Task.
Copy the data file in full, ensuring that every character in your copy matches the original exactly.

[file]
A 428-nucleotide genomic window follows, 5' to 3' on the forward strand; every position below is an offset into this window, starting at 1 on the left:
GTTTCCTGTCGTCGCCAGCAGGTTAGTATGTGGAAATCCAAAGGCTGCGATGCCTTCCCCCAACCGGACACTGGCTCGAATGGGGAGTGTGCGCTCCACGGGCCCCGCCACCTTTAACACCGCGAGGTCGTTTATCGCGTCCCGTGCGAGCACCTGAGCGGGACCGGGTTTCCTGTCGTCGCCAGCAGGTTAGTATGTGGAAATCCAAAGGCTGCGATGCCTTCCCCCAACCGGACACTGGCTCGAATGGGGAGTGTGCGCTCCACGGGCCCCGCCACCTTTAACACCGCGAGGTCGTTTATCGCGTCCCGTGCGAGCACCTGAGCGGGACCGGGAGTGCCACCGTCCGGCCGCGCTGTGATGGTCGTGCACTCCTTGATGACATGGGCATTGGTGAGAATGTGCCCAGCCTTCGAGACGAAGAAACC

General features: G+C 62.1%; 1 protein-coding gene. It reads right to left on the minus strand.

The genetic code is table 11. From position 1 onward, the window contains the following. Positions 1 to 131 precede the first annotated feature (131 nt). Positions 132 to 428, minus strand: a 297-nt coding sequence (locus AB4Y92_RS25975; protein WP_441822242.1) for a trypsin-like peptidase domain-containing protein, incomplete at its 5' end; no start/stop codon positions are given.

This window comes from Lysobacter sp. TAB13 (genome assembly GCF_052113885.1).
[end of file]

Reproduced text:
A 428-nucleotide genomic window follows, 5' to 3' on the forward strand; every position below is an offset into this window, starting at 1 on the left:
GTTTCCTGTCGTCGCCAGCAGGTTAGTATGTGGAAATCCAAAGGCTGCGATGCCTTCCCCCAACCGGACACTGGCTCGAATGGGGAGTGTGCGCTCCACGGGCCCCGCCACCTTTAACACCGCGAGGTCGTTTATCGCGTCCCGTGCGAGCACCTGAGCGGGACCGGGTTTCCTGTCGTCGCCAGCAGGTTAGTATGTGGAAATCCAAAGGCTGCGATGCCTTCCCCCAACCGGACACTGGCTCGAATGGGGAGTGTGCGCTCCACGGGCCCCGCCACCTTTAACACCGCGAGGTCGTTTATCGCGTCCCGTGCGAGCACCTGAGCGGGACCGGGAGTGCCACCGTCCGGCCGCGCTGTGATGGTCGTGCACTCCTTGATGACATGGGCATTGGTGAGAATGTGCCCAGCCTTCGAGACGAAGAAACC

General features: G+C 62.1%; 1 protein-coding gene. It reads right to left on the minus strand.

The genetic code is table 11. From position 1 onward, the window contains the following. Positions 1 to 131 precede the first annotated feature (131 nt). Positions 132 to 428, minus strand: a 297-nt coding sequence (locus AB4Y92_RS25975; protein WP_441822242.1) for a trypsin-like peptidase domain-containing protein, incomplete at its 5' end; no start/stop codon positions are given.

This window comes from Lysobacter sp. TAB13 (genome assembly GCF_052113885.1).